China joined the global Internet age in 1994, and has been commercially available since 1995. Since then, Chinese Internet usage has seen explosive growth, doubling every six months, and the number of online users is only second to the US. The Internet age ushered in the information age with a new world of freedom and expression for the Chinese. However, soon after its inception, the Chinese government has reined in the free wheeling Internet users and has imposed new laws and restrictions to access and content on the Internet.
It is interesting to note that some of the new Internet regulations contradict International Laws signed by the Chinese government. China signed the International Covenant on Civil and Political Rights in 1998 that states that “Everyone shall have the right to freedom of expression; this right shall include freedom to seek, receive and impart information and ideas of all kinds, regardless of frontiers, either orally, in writing or in print…or through any other media of his choice”.
Overview of China’s Internet Censorship Practices
Since the internet's inception in China, regulations have been in place in order to protect “state secrets”. The first such law was the “Safety and Protection Regulations for Computer Information Systems”1 put into place in 1994. This law opened the door for monitoring of Internet usage for criminal and other activities. In 1997, the “Computer Information Network and Internet Security, Protection and Management Regulations” strengthened the monitoring by requiring all Internet Service Providers in China to turn over monthly Internet traffic data to government’s Public Security Bureau. The new millennium ushe...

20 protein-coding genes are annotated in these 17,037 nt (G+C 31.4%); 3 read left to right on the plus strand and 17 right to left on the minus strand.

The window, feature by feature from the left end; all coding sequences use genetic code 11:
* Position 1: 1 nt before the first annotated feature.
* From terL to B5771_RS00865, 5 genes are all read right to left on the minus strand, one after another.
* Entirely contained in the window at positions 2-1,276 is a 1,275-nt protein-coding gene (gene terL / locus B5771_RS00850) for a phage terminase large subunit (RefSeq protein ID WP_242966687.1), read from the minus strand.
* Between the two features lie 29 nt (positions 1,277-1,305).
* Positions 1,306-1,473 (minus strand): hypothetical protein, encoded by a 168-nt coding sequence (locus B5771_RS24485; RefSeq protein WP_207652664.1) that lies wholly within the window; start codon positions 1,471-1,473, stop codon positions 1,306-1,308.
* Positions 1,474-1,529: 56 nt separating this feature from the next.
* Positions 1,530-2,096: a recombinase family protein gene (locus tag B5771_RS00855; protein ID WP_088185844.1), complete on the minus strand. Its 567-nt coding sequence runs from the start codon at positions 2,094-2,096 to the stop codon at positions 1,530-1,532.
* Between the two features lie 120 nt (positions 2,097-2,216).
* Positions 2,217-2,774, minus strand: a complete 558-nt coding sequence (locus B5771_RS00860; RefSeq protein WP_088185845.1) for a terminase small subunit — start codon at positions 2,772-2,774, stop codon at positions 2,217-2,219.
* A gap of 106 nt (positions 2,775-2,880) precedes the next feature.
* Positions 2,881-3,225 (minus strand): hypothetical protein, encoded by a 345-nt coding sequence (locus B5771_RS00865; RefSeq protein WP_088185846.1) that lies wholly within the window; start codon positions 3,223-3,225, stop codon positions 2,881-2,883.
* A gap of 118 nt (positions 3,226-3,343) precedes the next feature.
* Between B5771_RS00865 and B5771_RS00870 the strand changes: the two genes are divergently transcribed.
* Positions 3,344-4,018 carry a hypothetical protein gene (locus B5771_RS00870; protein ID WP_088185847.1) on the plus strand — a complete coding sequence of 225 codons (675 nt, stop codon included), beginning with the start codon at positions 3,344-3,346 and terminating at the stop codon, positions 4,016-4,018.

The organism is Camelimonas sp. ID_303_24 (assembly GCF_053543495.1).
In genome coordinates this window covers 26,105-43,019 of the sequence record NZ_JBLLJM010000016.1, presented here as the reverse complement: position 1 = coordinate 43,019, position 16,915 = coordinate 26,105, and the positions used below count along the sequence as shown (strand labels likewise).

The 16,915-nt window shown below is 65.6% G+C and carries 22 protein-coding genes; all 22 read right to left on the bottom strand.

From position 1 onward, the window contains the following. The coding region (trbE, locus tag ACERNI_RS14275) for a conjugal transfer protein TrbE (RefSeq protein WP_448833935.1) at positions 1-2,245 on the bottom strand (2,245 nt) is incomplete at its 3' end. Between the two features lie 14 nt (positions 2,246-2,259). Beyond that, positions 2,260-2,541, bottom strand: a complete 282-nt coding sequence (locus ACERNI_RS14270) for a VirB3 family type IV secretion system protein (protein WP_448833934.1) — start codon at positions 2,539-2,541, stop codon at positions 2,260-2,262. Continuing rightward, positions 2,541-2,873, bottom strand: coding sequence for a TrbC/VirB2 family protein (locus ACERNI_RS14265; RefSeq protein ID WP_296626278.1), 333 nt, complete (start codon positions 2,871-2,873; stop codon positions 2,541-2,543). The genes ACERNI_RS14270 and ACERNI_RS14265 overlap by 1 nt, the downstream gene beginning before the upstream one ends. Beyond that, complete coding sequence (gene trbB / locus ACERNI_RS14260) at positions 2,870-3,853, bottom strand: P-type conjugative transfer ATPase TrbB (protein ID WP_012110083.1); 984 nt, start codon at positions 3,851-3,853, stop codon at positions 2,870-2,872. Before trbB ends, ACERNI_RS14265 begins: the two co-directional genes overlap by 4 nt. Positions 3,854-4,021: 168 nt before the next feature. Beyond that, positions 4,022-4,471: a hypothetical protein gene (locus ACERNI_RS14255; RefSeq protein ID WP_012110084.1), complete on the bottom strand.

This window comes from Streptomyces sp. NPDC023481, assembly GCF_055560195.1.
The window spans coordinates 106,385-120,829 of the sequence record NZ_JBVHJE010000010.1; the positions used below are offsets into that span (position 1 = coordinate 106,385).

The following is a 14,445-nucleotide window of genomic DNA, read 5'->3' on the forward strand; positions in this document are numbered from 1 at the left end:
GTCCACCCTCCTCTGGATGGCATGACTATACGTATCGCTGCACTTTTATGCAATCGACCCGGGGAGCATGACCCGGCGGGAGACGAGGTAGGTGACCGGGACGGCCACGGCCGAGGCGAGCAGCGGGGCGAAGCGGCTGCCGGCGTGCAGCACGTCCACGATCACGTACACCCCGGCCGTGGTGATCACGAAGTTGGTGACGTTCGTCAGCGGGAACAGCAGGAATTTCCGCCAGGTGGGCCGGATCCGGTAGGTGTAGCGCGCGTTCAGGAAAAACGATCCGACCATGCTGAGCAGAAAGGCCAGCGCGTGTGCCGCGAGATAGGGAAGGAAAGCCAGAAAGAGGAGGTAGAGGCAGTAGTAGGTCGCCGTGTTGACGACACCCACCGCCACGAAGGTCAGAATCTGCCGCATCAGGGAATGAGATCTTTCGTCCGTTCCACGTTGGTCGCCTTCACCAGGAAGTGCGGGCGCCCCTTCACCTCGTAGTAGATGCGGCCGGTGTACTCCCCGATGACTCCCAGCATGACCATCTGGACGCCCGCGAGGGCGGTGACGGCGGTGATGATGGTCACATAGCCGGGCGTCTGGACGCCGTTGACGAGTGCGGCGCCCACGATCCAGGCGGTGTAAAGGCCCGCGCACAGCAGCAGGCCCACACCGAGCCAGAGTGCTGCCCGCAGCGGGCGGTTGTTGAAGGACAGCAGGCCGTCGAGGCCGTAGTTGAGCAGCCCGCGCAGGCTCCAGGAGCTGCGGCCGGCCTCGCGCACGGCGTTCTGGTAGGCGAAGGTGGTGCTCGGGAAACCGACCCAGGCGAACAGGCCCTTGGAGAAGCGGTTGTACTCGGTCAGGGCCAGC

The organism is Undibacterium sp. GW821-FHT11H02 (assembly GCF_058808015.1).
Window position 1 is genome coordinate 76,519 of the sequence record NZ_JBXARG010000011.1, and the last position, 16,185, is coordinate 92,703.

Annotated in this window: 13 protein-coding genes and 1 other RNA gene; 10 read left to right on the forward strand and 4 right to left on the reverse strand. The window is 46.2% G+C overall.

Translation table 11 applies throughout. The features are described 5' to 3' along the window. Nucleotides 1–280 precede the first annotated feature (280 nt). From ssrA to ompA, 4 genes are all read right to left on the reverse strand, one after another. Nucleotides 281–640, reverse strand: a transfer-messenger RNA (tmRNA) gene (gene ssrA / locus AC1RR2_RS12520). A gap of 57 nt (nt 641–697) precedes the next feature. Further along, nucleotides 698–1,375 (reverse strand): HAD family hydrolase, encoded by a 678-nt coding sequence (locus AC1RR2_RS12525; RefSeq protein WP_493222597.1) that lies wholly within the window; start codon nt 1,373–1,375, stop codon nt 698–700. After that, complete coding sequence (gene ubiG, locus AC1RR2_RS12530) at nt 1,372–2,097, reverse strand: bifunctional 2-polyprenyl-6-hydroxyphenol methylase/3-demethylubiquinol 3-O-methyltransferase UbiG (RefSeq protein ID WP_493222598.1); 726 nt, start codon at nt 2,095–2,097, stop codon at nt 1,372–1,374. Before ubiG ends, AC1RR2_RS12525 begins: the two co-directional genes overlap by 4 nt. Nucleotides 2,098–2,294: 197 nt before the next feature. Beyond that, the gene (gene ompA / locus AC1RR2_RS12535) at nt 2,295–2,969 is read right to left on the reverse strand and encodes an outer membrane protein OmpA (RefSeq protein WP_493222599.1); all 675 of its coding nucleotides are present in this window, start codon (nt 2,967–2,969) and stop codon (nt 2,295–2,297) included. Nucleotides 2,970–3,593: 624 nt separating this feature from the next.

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...lobal: Censorship On The Rise- Freedom House Study Finds More Government Efforts To Curb The Net http://www.itaa.org/isec/pubs/e20007-5.pdf
6.Rights & Democracy- Review of China's Internet Regulations and Domestic Legislation http://www.ichrdd.ca/english/commdoc/publications/globalization/legislationInternetChinaEng.pdf
7.A Gift of Fire, A: Social, Legal, and Ethical Issues in Computing, by Sara Baase
8.Internet Privacy http://www.e-businessethics.com/internet.htm
9.China's Cyberwall Nearly Concrete http://www.wired.com/news/politics/0,1283,56195,00.html
10.Chilling Effects of Anti-Terrorism http://www.eff.org/Censorship/Terrorism_militias/antiterrorism_chill.html
11.Control of the Internet in China, by Keasha Martindill, November 2013 http://journalism.berkeley.edu/projects/chinadn/en/archives/Control%20of%20the%20Internet%20in%20China.doc
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